|Remembrance Day in Canada.|
Observed on November 11 to recall the end of World War I on that date in 1918 and honor the veterans of both World Wars.
Remembrance Day is commemorated on the 11th November each year, and marks the end of World War I in 1918. It may also be commonly known as Armistice Day.
The intention of the day is to remember the fallen on both sides in the 'Great war'.
In Canada, Remembrance Day is a public holiday and federal statutory holiday, as well as a statutory holiday in all three territories and in six of the ten provinces.
Why Remembrance Day is important
On Remembrance Day, Canadians pause to honour the men and women who have served, and continue to serve Canada during times of war, conflict and peace. More than 2,300,000 Canadians have served and more than 118,000 made the ultimate sacrifice.
The poppy is the symbol of Remembrance Day. In the run up to Remembrance Day, replica poppies are sold by the Royal Canadian Legion to provide assistance to veterans.
11th November marks the signing of the armistice (peace agreement) between the Allies and Germany at Compičgne, France.
The armistice took effect at eleven o'clock in the morning - the "eleventh hour of the eleventh day of the eleventh month."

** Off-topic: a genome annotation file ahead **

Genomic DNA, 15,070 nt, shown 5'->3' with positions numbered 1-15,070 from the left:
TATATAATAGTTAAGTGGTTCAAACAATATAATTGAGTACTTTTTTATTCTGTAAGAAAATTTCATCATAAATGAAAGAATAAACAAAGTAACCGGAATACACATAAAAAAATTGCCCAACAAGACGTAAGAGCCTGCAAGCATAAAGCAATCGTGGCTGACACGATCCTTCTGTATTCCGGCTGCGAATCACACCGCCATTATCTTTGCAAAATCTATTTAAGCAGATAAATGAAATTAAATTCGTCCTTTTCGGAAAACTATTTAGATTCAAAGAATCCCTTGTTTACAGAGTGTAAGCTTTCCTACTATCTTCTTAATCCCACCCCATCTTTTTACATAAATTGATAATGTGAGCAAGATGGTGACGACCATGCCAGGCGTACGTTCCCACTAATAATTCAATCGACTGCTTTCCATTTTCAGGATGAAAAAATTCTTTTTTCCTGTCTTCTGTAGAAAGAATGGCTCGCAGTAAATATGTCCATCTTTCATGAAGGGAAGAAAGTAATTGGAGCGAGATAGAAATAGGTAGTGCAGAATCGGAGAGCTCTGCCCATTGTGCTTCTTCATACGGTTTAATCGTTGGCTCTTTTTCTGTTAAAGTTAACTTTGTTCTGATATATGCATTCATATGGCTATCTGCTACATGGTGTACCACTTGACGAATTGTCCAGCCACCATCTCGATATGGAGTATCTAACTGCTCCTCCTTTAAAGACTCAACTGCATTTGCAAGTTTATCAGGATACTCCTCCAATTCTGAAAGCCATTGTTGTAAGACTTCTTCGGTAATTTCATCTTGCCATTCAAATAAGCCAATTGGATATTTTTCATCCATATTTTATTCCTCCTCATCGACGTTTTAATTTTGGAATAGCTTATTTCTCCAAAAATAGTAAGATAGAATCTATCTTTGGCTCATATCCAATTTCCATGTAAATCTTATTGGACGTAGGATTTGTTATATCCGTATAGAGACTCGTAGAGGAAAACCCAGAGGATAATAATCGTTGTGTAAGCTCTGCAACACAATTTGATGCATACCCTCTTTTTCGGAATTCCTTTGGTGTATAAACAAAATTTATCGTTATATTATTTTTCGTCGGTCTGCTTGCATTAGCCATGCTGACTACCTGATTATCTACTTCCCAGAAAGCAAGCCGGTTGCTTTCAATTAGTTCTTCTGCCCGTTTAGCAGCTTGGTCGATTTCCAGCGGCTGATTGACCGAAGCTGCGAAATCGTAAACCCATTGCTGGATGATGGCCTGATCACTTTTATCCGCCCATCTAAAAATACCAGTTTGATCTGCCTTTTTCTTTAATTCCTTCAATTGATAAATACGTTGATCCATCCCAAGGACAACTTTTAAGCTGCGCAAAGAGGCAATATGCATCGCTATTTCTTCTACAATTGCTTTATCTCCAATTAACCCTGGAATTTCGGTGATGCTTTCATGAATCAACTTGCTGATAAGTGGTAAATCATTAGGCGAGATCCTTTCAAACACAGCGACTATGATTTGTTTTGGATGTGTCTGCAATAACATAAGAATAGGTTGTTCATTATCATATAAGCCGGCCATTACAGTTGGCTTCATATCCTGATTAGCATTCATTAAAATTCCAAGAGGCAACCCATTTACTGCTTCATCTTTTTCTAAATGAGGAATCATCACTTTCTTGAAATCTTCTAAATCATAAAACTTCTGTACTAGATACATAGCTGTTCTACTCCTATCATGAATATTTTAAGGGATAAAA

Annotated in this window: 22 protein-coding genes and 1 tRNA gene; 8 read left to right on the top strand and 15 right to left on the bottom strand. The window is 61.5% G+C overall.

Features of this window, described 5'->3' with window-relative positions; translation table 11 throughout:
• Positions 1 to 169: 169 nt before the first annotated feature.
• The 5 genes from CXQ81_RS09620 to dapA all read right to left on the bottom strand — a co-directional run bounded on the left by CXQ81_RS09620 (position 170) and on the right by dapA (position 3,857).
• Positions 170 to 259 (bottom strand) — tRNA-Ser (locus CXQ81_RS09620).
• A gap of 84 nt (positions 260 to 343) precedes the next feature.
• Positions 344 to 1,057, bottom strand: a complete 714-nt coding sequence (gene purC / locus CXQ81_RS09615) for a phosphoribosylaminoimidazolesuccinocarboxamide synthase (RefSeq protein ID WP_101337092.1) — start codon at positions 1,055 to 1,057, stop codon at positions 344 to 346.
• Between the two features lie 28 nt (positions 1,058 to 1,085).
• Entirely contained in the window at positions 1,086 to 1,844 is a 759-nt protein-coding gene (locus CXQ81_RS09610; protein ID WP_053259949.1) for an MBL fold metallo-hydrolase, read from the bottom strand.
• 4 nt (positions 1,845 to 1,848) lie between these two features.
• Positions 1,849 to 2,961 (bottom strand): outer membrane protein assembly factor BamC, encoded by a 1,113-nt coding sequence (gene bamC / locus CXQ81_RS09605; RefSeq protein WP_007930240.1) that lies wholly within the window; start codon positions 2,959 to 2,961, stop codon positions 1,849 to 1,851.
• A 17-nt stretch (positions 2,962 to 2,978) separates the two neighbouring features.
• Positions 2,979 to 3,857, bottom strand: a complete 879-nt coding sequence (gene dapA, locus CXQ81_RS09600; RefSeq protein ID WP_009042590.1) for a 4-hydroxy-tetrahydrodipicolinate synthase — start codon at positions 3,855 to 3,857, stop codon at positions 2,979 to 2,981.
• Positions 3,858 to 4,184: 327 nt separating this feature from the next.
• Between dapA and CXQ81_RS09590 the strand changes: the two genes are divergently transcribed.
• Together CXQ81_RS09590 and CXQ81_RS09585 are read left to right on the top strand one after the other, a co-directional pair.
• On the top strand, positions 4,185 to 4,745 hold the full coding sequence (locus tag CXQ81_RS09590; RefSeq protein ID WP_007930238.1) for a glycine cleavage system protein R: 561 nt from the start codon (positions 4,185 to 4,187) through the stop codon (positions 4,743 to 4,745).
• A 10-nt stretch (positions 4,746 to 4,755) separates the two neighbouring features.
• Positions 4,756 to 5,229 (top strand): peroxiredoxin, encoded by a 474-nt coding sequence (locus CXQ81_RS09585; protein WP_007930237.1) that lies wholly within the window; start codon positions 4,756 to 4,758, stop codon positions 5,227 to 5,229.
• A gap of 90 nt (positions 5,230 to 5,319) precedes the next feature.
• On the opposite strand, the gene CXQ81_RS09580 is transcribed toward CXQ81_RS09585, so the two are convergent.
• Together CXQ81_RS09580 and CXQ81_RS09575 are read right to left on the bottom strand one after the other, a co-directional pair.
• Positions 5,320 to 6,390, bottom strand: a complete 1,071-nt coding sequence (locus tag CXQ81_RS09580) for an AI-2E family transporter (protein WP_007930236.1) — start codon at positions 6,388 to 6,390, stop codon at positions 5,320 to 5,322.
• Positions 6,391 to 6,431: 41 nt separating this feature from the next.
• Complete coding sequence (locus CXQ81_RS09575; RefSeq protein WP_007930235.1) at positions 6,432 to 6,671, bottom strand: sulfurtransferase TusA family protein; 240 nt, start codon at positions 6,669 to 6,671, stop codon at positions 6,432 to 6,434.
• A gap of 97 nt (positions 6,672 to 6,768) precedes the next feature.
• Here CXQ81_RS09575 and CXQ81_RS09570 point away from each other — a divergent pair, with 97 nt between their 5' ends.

Did you know?
The last Canadian killed in action in World War I was Private George Lawrence Price of the Canadian Infantry (2nd Canadian Division) who was killed at Mons at 10.58 on 11 November, two minutes before the armistice. Officially, Price was the last Commonwealth soldier to be killed in World War One.
However, while this date is used to reflect the end of the whole war, it technically relates to the cease fire on the Western Front; fighting continued after 11th November in parts of the Ottoman Empire.
After the 'end' of the war in 1918, it didn't take long before the signing of the armistice was adopted as a suitable time and date for countries involved in the war to mark the sacrifice of their soldiers, with official remembrance services taking place in the UK and USA in 1919.
When did Remembrance Day become a stat holiday?
From 1921 to 1930, Armistice Day was held on the Monday of the week in which 11 November fell and Thanksgiving was held on the same day. In 1931 an act was adopted that said the day should be called Remembrance Day and be observed on 11th November.
Remembrance Day is not a statutory holiday in Ontario, Quebec, Nova Scotia and Manitoba. Some employers in those provinces may give employees Remembrance Day off work, but there is no legal obligation to do so.
On 1 March 2018, An Act to amend the Holidays Act (Remembrance Day) received royal assent making 11th November is a legal holiday throughout Canada.
However, the revised status does not mean that all employees will now automatically get a public holiday on Remembrance Day. In Canada, the individual provinces and territories decide which days are public holidays for the majority of employees. The federal government cannot force the provinces to make Remembrance Day a paid day off for employees.
Elena S.Popescu 11/9/2018